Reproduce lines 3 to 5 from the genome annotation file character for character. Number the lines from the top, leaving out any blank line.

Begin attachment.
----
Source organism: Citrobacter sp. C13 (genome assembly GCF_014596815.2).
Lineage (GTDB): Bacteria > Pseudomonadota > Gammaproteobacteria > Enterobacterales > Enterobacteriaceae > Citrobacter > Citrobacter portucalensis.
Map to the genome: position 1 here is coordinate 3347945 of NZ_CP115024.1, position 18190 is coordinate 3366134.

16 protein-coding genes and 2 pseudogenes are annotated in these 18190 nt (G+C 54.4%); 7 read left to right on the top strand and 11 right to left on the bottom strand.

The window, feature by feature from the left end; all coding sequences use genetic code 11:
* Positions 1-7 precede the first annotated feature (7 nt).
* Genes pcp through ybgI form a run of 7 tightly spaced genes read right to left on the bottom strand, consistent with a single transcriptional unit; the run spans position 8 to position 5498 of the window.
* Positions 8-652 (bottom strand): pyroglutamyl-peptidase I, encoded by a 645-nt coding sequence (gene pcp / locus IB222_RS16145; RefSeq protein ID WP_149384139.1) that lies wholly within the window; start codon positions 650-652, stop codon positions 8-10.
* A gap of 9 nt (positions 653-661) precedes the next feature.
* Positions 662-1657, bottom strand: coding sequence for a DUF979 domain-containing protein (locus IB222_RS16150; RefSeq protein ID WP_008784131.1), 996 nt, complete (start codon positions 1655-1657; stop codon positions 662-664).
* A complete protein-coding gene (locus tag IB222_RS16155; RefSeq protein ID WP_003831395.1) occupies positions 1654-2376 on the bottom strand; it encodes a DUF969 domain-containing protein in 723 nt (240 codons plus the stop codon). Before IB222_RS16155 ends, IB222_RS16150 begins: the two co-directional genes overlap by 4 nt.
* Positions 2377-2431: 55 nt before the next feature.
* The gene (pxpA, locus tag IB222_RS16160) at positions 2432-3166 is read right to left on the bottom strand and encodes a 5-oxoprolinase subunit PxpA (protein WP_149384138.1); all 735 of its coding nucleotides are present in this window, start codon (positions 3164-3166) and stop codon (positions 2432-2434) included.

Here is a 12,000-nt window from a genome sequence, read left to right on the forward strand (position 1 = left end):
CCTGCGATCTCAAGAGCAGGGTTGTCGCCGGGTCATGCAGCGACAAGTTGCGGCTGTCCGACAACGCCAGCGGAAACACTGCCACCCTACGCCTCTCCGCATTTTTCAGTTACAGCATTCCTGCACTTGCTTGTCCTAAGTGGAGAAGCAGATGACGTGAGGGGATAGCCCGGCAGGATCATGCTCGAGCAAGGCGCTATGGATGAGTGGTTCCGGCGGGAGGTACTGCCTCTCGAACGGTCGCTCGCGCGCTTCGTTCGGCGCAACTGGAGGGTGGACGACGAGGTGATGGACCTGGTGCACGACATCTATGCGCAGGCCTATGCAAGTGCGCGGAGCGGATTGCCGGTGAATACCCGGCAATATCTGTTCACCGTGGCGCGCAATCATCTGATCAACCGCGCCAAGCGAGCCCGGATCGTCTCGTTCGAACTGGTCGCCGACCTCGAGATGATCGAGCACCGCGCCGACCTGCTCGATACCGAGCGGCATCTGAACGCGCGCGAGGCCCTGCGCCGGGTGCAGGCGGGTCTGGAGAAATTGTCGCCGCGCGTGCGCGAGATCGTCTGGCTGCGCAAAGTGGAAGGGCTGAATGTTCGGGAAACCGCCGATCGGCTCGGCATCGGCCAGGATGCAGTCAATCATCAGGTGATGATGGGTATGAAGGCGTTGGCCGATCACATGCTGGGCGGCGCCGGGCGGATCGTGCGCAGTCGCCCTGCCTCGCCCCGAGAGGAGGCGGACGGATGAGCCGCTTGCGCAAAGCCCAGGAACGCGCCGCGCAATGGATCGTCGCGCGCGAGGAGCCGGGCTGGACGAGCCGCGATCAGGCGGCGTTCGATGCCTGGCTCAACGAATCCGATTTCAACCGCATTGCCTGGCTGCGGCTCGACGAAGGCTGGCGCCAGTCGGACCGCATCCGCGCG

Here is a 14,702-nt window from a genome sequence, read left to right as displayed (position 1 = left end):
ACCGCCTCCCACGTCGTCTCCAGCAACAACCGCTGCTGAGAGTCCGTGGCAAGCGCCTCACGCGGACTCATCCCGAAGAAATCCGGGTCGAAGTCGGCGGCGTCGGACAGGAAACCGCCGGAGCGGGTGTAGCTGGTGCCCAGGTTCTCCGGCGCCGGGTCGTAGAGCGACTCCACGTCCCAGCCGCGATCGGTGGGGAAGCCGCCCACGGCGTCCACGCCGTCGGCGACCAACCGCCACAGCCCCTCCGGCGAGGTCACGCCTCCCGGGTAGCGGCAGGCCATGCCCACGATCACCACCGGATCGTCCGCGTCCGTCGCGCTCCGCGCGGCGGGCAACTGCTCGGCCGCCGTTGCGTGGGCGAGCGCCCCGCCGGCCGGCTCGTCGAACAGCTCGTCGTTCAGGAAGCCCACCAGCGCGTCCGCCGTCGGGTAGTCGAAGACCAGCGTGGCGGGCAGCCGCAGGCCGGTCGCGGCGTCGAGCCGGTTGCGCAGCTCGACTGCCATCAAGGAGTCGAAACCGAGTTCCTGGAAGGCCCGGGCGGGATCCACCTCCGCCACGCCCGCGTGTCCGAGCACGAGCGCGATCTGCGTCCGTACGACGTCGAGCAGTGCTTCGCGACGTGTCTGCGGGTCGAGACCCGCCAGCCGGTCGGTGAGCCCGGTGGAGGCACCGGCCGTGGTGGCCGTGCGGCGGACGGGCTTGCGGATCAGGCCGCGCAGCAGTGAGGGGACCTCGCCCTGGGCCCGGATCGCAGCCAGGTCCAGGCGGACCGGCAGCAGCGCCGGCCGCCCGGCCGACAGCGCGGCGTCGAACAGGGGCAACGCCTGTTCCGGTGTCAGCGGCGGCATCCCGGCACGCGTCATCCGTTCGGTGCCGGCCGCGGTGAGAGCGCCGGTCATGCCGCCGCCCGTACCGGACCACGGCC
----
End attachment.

Map to the genome: position 1 here is coordinate 3347945 of NZ_CP115024.1, position 18190 is coordinate 3366134.

16 protein-coding genes and 2 pseudogenes are annotated in these 18190 nt (G+C 54.4%); 7 read left to right on the top strand and 11 right to left on the bottom strand.

The window, feature by feature from the left end; all coding sequences use genetic code 11: